There are three chord trigger modes available: Standard, Piano Style, and Intelligent. You can also specify whether the chord trigger range will be below or above a split point, or across the entire keyboard. Intelligent is actually the 'simply play' mode, while Standard requires you to play the proper chords. Piano Style does the same as Standard but only registers a chord change if you play more than two notes at once, so you can readily mix two-handed chordal and solo playing (whole keyboard mode is best for this, of course).
While it doesn't have a dedicated front-panel mixer section, the G1000 does provide mixing capabilities via a combination of LCD pages and the knobs and buttons below the screen. A simple Volume mixer, called up by pressing the Volume button in the central panel, lets you edit volume levels and mute status for multiple parts at once (but not the Style parts 1-6). Meanwhile, the Realtime page (which handles the parts
Keyboard: 76 weighted keys, velocity and aftertouch-sensitive.
Polyphony: 64 voices.
Multitimbrality: 32 parts.
Tones: 1161 + 43 Drum Sets; GM/GS-compatible.
Styles: 128 presets in ROM, 16 in Flash ROM; 111 on Zip disk (accessible via Disk Link feature); more than 430 Styles on factory Zip disk.
MIDI Sets: 8.
Sequencer: 16 tracks, editing functions.
Effects: reverb (8 types), chorus (8), delay (10), Insert effects (89), two-band parametric EQ.
Built-in storage: 3.5-inch DSDD/HD floppy disk drive, Zip drive.
Display: 240 x 64-pixel backlit graphical LCD.
Connections: Output 1 (L/Mono & R), Output 2 (L/Mono & R), MIDI A (In, Out, Thru), MIDI B (IN, Out, Thru), Metronome Out, sustain footswitch jack, expression pedal jack, footswitch jack, FC7 foot controller jack, phones out, SCSI port, AC power in.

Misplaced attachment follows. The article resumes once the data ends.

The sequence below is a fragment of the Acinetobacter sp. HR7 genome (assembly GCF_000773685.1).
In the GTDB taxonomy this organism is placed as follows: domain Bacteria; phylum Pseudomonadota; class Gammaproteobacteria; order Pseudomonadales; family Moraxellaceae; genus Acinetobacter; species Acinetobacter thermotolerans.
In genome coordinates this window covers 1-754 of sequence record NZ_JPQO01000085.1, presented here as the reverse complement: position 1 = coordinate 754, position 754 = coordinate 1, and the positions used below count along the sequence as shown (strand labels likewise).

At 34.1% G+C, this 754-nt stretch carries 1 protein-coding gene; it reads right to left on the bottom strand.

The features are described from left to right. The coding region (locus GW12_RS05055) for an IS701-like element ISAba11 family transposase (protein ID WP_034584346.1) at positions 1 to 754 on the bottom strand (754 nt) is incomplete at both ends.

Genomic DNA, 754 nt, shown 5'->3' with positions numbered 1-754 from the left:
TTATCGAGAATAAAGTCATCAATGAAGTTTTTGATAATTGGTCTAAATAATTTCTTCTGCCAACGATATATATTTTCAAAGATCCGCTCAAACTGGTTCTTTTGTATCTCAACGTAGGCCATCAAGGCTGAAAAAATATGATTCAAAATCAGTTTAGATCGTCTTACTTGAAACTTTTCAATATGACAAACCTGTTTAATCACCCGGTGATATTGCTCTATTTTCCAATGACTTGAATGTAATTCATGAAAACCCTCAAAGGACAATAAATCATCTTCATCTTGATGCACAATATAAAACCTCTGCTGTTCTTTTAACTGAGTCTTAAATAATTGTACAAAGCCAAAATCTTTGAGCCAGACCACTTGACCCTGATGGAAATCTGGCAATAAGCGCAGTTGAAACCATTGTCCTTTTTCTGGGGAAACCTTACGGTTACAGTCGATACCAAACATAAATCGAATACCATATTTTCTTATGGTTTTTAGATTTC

Dimensions: 1267mm (W) x 407mm (D) x 150mm (H).
Supplied accessories: Zip disk containing 441 additional Styles and 306 Standard MIDI files; slot-in metal music stand; power cord.
The Realtime page in Mixer mode also lets you turn the G1000's insert effects processor (called the EFX) on or off for each keyboard part; unfortunately you don't have the option to route individual accompaniment parts through the EFX, a feature which would have been useful for anyone concentrating on the accompaniment parts for live composition/mixing rather than traditional backing performance.
From the Mixer mode pages you can readily access effects editing by pressing F4 and using the page up/down buttons to select editing pages for the G1000's clean, smooth reverb, chorus, delay, EQ and EFX processors. You can only select, not edit, an EFX effect, but you can edit two pre-defined parameters for each effect using the two front-panel DSP EFX sliders (the selected parameters are listed at the back of the manual).
With its One Touch function enabled, the G1000 calls up preset keyboard sound, style tempo and effects settings for each of the 128 ROM styles.
However, to customise these and other settings you can turn to the keyboard's Performance memories.
In time-honoured keyboard tradition, the G1000's 192 Performance memories store 'snapshots' of current settings on the keyboard. In the past these sorts of memories were commonly called Panel memories by keyboard manufacturers, as they stored the keyboard's front panel settings; nowadays, of course, they typically store many LCD-based settings as well. When you have all your settings as you want them, you simply Write them into a Performance memory for instant recall. So, for instance, you can customise the tempo, the keyboard sounds and even the auto-accompaniment sounds for any given style, as well as mixer and effects settings. Sound edits for keyboard parts Upper 1, Upper 2, Lower 1 and Manual Bass (see the 'Realtime Parts' box for an explanation of these terms) are also stored as part of a Performance, providing a way of customising individual Tones without editing the Tone memories themselves. However, you can't customise Tones assigned to the accompaniment parts, which in turn means you can't perform real-time sound edits on these parts (being able to change cutoff and resonance on the bass accompaniment part would have been an obvious choice, for example).